There’s perhaps no two objects more different than a brand new laptop built in a sterile factory and a healthy living plant that’s evolved over millions of years, but for animator Sasha Katz the relationship between computers and plants is a bit more gray. As part of her ongoing GIF series that sees plant specimens sprouting from the glassy screens of iPhones or the keys of keyboards, Katz instead imagines a convergence, where computers can one day interface directly with organic life and perhaps the two become one. She also draws influence from pop art and the minimalism of 8-bit graphics, giving some of her pieces a nostalgic retro video game feel. You see many more of her GIFs on Instagram and GIPHY. (via Colossal Submissions)
Paris-based motion design studio Parallel created a series of short animations which aim to do anything but impress, clips that highlight the frustrating day-to-day mishaps by turning them digital. The series, titled UNSATISFYING, aims to go against the trend of oddly satisfying videos that are currently pervading the internet, instead making audiences cringe with scenes that only deliver disappointment. The well-designed clips of missed opportunities and jammed soda cans were warmly accepted, and have led to several other animators creating their own takes of annoying moments through the studio’s UNSATISFYING Challenge. Take a look at eight short GIFs made from the original UNSATISFYING video below. (via The Creators Project)
Australia-based illustrator Vladimir Stankovic has created several series of GIFs depicting his fantastical portrayal of the natural world, animating subjects such as Cepharthropoda (animals with characteristics of both cephalopods and arthropods), Cephalopodoptera (his cross between mollusks and insects), and the Lepiodoptera Obscura (seen here). Within this series he illustrates the lifecycle of a “hidden butterfly,” extravagantly colored insects that exist in some of the most remote areas of tropical rainforests.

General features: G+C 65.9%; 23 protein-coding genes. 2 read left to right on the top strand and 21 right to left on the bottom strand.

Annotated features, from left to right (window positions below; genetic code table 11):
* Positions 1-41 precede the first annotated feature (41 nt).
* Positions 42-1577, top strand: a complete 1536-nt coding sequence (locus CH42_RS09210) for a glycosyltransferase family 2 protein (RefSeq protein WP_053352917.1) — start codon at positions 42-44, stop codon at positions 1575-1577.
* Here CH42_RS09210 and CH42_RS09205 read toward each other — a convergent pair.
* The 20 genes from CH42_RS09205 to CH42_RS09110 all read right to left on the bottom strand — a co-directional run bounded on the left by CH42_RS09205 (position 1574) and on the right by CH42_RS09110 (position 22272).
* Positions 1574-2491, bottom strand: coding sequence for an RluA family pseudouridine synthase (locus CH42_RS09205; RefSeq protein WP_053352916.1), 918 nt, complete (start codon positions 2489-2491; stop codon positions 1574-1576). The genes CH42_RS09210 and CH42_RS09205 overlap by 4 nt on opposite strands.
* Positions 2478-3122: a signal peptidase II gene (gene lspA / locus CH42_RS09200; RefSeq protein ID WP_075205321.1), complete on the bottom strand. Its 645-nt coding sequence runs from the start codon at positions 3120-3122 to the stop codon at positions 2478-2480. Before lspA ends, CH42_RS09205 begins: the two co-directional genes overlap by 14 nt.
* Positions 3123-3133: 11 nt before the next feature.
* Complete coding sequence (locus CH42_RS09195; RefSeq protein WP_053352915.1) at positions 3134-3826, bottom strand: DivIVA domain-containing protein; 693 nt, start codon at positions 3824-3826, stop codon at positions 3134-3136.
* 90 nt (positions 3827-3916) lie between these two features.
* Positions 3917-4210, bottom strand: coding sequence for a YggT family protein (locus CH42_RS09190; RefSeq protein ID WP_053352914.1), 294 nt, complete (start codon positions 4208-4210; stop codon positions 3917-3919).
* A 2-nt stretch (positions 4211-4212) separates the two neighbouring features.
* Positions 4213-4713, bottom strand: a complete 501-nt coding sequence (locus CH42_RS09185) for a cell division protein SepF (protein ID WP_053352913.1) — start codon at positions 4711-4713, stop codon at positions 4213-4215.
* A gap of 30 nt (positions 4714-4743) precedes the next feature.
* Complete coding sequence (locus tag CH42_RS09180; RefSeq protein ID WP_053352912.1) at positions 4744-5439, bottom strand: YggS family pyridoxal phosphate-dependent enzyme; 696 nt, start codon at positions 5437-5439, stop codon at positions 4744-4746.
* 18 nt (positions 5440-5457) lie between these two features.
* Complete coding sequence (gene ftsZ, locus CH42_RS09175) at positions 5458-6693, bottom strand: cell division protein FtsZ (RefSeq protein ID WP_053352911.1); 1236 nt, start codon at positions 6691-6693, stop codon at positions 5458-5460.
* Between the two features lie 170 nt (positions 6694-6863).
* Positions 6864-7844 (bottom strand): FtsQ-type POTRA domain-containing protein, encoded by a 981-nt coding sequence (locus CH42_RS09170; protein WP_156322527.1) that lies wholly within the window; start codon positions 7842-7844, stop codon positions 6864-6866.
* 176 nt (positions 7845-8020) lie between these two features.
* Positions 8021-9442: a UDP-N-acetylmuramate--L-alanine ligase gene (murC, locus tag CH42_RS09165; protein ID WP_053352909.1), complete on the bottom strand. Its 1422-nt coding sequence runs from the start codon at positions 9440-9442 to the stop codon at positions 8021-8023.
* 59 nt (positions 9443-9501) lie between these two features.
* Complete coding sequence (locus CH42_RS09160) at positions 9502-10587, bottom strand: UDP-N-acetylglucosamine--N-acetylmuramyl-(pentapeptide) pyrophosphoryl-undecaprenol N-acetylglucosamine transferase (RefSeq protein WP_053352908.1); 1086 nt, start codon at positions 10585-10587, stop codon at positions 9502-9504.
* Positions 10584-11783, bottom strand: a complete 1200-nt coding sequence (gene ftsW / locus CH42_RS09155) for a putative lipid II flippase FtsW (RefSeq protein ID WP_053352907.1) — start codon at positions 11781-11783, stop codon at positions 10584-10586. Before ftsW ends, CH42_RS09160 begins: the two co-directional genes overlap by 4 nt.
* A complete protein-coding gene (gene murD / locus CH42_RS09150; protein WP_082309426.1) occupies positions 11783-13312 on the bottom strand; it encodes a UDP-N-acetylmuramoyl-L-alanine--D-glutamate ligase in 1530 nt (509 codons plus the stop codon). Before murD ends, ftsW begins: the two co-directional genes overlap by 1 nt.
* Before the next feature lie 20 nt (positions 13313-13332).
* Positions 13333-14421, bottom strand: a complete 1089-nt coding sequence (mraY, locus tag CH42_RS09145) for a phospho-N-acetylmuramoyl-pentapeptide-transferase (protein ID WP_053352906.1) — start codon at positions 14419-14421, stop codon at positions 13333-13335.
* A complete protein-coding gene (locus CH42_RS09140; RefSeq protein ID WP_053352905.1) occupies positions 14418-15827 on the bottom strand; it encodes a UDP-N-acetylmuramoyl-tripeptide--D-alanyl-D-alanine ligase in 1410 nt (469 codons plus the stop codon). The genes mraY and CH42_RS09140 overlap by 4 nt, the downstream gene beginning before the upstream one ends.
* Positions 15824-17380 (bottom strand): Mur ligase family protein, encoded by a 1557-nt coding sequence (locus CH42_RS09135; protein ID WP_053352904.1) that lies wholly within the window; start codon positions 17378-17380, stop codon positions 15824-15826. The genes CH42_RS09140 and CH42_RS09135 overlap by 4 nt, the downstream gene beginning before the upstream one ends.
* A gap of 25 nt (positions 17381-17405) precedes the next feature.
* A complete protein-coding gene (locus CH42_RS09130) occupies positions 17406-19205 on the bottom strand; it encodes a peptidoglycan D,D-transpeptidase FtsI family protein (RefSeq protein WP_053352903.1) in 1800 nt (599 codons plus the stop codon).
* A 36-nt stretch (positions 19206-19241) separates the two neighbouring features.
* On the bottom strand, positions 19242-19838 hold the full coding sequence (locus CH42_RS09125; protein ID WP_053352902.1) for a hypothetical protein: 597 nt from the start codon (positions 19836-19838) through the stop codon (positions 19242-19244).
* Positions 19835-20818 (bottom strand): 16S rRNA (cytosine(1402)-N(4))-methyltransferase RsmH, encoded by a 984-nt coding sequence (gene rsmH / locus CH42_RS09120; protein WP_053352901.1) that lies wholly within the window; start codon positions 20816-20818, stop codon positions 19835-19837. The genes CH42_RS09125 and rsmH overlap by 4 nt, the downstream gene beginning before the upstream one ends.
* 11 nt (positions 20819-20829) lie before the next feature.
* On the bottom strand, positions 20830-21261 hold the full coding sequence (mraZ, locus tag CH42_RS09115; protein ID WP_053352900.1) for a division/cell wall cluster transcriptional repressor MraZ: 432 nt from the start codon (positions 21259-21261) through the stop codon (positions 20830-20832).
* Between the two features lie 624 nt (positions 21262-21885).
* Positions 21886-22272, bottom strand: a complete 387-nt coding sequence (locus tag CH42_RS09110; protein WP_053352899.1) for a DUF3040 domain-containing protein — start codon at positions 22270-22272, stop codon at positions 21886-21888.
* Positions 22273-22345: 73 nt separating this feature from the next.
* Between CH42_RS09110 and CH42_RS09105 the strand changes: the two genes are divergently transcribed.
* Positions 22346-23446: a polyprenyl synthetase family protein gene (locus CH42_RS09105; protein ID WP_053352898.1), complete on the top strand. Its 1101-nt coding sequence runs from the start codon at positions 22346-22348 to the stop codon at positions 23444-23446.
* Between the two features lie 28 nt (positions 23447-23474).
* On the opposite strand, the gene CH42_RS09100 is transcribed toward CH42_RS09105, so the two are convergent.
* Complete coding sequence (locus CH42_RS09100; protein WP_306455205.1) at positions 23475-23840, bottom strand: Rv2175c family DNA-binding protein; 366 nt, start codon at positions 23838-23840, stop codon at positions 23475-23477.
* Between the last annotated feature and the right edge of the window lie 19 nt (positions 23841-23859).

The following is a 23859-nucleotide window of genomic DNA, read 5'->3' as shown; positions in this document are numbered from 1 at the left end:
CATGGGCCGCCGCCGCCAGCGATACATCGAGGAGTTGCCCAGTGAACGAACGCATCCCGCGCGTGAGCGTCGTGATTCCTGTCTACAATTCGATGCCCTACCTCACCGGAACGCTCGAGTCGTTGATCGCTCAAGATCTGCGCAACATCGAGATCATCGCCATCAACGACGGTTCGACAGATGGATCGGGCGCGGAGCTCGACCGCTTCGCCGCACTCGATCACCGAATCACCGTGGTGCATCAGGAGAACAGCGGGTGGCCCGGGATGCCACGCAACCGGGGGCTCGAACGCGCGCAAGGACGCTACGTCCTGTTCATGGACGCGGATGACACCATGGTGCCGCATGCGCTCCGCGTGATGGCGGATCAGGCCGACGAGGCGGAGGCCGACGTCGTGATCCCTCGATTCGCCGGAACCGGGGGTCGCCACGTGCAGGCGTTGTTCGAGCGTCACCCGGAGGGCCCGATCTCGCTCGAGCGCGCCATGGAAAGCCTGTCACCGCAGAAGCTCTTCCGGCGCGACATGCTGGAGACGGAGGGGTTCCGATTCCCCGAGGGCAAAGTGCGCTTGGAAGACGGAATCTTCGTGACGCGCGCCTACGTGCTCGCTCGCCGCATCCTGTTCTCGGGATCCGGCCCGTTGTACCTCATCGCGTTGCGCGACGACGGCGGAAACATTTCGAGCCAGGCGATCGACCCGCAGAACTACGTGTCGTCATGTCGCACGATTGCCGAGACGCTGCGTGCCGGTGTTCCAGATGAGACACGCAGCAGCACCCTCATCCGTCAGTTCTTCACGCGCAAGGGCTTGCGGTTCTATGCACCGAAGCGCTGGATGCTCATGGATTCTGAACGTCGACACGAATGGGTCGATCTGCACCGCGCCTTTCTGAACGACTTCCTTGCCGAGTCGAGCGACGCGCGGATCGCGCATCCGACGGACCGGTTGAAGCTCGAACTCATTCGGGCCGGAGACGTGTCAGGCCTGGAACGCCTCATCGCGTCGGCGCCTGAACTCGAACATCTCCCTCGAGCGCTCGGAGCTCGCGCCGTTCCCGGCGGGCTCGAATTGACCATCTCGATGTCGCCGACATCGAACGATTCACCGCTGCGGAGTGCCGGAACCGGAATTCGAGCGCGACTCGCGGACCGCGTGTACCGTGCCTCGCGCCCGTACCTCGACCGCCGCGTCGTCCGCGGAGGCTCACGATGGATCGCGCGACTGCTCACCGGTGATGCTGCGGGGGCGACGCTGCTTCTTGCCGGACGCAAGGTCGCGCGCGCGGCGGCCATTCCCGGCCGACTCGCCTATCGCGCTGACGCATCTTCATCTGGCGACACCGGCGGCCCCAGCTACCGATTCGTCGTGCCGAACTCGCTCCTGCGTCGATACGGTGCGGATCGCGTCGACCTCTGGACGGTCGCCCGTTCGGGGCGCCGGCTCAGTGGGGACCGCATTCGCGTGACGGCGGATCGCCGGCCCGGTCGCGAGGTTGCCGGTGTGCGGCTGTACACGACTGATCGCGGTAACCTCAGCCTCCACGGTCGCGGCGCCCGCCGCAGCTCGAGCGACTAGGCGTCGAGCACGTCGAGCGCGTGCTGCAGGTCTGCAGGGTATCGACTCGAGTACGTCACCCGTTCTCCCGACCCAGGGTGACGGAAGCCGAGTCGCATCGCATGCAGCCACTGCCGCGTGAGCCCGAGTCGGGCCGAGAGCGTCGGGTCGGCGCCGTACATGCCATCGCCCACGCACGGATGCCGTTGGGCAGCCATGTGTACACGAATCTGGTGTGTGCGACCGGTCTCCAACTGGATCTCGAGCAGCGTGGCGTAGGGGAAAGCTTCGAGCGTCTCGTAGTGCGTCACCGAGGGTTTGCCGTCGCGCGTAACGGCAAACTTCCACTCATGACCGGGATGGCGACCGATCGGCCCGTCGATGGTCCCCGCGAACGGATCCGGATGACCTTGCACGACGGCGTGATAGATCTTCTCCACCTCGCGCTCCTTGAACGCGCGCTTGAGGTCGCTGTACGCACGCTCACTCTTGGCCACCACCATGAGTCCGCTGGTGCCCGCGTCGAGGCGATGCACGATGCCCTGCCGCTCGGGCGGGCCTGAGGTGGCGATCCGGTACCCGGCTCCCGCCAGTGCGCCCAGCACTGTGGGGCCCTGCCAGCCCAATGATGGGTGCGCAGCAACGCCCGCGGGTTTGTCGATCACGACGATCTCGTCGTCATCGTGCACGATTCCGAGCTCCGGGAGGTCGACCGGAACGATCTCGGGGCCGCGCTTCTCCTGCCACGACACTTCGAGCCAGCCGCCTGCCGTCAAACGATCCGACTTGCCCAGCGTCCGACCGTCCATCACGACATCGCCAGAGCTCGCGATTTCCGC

You can see more of his fictional additions to natural history on his Instagram and Behance, and find fine art prints of his subjects on his Etsy.
Illustrator and animator Anna Taberko (previously) continues to produce lovely kaleidoscopic animations that depict the blooming of flowers, the evolution of animals, and the flight of bees. Most of her pieces begin life as traditional hand-drawn cel animation before being digitized and turned into sequential loops. You can follow more of Taberko’s work on Instagram and GIPHY.
Here’s a fun series from artist Daniel Barreto who animates infinite loops of flame in these surreal gifs. The brief animations continue his experimentation with light and long exposure photography as seen here last year in his short film Ignight. (via This Isn’t Happiness)
Last year we were thrilled to discover this little paper world constructed by artist Charles Young who conceived of the idea as a 365-day creative project to explore different architectural forms through paper, every single day for a year. Except… it turns out he never stopped. The tiny paper metropolis has now grown to 635 buildings, many with moving parts that Young expertly animates and shares daily on his Tumblr. The entire papercraft city will be on view from November 10-26, 2016 at the NEoN Digital Arts Festival in Dundee, Scotland.